From Publishers Weekly
Roger Mortimer was an accomplished warrior under Edward II of England, then rebelled against his tyranny, escaped from the Tower of London, began an affair with Edward's estranged wife, Queen Isabella, invaded England with her and forced the king to abdicate. After effectively ruling England for three years on Edward III's behalf, Roger slipped into tyrannical rule and was overthrown by the young king. In this excellent companion to Alison Weir's new Queen Isabella
, the author's archival experience is apparent in his deft handling of sources. Mortimer (a British historian with no relation to his subject) packs fascinating information and interpretation into a fast-paced and entertaining narrative. His accounts of battles, especially Bannockburn, flawlessly blend action, strategy, personality and background detail. Mortimer includes considerable analysis of Edward II's famously brutal murder, arguing that the king actually survived and lived some years after the attempt. While it's hard to argue against centuries of received opinion, Mortimer effectively addresses gaps in the known facts and bolsters recent recasting of the history of this violent era. 8 pages of b&w photos, 4 maps. (Mar. 9)
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Author Mortimer reports that this is the first biography of medieval English baron Roger Mortimer (the two are not related). General readers will be interested in the work's compatibility with Queen Isabella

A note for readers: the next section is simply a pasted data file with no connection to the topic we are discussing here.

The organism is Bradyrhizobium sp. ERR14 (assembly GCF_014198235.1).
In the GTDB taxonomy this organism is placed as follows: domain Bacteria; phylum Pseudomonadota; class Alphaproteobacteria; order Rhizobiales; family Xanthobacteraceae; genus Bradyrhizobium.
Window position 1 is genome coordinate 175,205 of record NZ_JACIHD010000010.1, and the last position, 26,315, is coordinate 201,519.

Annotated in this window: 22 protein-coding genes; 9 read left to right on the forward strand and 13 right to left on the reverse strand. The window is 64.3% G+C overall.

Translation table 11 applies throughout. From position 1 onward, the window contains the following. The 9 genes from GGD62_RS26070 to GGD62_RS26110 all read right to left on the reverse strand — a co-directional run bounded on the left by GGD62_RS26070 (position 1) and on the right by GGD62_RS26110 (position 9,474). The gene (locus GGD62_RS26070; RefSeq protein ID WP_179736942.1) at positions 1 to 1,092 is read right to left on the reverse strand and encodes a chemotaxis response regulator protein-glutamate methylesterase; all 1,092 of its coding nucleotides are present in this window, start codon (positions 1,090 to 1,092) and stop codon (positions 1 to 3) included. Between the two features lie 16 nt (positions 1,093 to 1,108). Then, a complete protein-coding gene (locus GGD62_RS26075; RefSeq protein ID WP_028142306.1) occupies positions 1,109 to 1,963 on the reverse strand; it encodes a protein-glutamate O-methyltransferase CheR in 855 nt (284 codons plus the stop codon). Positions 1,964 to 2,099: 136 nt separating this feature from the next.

(2005) by the highly popular Alison Weir. The consort of Edward II, French-born Isabella allied herself politically and romantically with Mortimer. Author Mortimer prods the misty medieval sources to draw out their relationship, building the human story around the known facts of Mortimer's life. A loyal liege who battled Scotland's Bruce clan in Ireland and at the Battle of Bannockburn (1314), Mortimer fell out with Edward II, escaped from the Tower and a death sentence, but exacted vengeance by overthrowing Edward in 1327, ruling briefly with Isabella. But Mortimer faced the gallows following the usurpers' fall in a palace coup. This well-researched tome fills a gap in British annals of monarchy. Gilbert TaylorCopyright © American Library Association. All rights reserved